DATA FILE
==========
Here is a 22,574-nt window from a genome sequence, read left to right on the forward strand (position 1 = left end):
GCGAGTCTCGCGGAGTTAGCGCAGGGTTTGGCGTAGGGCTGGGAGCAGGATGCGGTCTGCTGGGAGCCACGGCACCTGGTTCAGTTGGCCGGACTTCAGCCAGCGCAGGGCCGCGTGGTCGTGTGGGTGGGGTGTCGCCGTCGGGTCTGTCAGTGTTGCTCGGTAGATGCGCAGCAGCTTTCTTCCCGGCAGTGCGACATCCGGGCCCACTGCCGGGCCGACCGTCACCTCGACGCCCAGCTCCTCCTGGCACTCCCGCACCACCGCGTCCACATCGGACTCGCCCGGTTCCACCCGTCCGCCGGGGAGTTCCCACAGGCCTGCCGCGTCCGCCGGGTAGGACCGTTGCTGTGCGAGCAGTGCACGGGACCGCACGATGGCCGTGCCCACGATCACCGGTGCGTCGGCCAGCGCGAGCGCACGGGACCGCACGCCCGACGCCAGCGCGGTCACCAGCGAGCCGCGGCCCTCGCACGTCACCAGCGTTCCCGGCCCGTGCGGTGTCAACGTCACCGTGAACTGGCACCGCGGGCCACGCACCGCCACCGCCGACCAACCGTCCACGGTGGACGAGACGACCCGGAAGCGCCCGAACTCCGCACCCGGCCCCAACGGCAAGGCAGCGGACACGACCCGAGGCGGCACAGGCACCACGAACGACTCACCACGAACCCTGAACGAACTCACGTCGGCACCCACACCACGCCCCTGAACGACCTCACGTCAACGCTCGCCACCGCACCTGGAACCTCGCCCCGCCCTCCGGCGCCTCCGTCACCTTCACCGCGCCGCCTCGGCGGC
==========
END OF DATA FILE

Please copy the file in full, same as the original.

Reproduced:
Here is a 22,574-nt window from a genome sequence, read left to right on the forward strand (position 1 = left end):
GCGAGTCTCGCGGAGTTAGCGCAGGGTTTGGCGTAGGGCTGGGAGCAGGATGCGGTCTGCTGGGAGCCACGGCACCTGGTTCAGTTGGCCGGACTTCAGCCAGCGCAGGGCCGCGTGGTCGTGTGGGTGGGGTGTCGCCGTCGGGTCTGTCAGTGTTGCTCGGTAGATGCGCAGCAGCTTTCTTCCCGGCAGTGCGACATCCGGGCCCACTGCCGGGCCGACCGTCACCTCGACGCCCAGCTCCTCCTGGCACTCCCGCACCACCGCGTCCACATCGGACTCGCCCGGTTCCACCCGTCCGCCGGGGAGTTCCCACAGGCCTGCCGCGTCCGCCGGGTAGGACCGTTGCTGTGCGAGCAGTGCACGGGACCGCACGATGGCCGTGCCCACGATCACCGGTGCGTCGGCCAGCGCGAGCGCACGGGACCGCACGCCCGACGCCAGCGCGGTCACCAGCGAGCCGCGGCCCTCGCACGTCACCAGCGTTCCCGGCCCGTGCGGTGTCAACGTCACCGTGAACTGGCACCGCGGGCCACGCACCGCCACCGCCGACCAACCGTCCACGGTGGACGAGACGACCCGGAAGCGCCCGAACTCCGCACCCGGCCCCAACGGCAAGGCAGCGGACACGACCCGAGGCGGCACAGGCACCACGAACGACTCACCACGAACCCTGAACGAACTCACGTCGGCACCCACACCACGCCCCTGAACGACCTCACGTCAACGCTCGCCACCGCACCTGGAACCTCGCCCCGCCCTCCGGCGCCTCCGTCACCTTCACCGCGCCGCCTCGGCGGC